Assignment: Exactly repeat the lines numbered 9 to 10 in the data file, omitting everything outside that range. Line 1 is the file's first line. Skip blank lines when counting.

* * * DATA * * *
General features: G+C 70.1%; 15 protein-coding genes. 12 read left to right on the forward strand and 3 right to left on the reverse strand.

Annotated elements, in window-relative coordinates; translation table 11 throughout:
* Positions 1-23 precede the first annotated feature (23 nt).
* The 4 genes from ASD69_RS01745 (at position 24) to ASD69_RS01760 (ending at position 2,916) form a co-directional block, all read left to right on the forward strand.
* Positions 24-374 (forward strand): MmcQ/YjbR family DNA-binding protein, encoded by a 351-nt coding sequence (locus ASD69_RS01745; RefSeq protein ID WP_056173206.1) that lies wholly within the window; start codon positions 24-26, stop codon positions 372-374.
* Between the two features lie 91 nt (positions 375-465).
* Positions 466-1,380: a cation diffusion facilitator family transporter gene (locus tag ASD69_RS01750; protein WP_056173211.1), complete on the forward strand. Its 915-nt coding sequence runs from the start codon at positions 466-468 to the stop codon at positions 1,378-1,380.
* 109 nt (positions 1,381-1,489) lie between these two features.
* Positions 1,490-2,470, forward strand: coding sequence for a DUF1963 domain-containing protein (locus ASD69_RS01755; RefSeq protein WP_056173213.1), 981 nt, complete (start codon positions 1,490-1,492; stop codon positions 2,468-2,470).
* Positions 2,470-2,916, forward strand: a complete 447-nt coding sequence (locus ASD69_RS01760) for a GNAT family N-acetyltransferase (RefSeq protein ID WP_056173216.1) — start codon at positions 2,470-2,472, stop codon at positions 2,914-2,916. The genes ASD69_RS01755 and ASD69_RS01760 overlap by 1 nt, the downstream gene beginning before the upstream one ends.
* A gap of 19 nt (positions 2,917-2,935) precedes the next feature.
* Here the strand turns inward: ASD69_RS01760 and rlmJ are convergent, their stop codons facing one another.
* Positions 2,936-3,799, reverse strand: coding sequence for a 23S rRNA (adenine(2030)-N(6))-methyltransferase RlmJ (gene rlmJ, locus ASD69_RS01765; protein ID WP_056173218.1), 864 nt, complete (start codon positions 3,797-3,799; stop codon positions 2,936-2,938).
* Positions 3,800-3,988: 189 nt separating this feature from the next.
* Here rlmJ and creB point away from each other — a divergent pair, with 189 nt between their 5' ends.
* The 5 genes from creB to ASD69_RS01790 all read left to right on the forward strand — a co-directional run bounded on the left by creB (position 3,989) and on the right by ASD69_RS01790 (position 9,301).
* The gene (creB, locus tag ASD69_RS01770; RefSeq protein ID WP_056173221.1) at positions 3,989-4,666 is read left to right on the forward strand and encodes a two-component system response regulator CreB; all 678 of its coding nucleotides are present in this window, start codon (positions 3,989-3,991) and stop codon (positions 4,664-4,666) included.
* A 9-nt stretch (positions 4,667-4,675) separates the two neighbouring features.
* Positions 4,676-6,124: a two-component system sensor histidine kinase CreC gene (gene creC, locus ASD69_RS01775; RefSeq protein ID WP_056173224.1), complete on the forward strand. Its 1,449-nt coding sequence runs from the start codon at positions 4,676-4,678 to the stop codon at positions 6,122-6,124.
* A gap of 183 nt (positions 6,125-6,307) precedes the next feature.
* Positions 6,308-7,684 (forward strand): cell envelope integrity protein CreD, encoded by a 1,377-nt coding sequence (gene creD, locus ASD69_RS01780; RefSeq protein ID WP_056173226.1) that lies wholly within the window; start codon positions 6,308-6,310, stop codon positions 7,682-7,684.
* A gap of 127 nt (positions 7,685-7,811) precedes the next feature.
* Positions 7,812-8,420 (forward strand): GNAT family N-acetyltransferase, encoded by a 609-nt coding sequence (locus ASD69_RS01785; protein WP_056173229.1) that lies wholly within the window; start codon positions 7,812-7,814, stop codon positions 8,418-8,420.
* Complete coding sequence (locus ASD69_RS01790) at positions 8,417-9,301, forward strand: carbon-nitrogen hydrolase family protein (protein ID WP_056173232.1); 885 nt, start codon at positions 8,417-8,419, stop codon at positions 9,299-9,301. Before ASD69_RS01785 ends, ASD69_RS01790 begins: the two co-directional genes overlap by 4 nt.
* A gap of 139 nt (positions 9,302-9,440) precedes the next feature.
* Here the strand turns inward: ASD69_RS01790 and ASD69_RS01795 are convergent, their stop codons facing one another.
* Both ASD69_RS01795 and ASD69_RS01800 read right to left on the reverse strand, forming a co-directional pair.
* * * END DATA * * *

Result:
* Positions 1,490-2,470, forward strand: coding sequence for a DUF1963 domain-containing protein (locus ASD69_RS01755; RefSeq protein WP_056173213.1), 981 nt, complete (start codon positions 1,490-1,492; stop codon positions 2,468-2,470).
* Positions 2,470-2,916, forward strand: a complete 447-nt coding sequence (locus ASD69_RS01760) for a GNAT family N-acetyltransferase (RefSeq protein ID WP_056173216.1) — start codon at positions 2,470-2,472, stop codon at positions 2,914-2,916. The genes ASD69_RS01755 and ASD69_RS01760 overlap by 1 nt, the downstream gene beginning before the upstream one ends.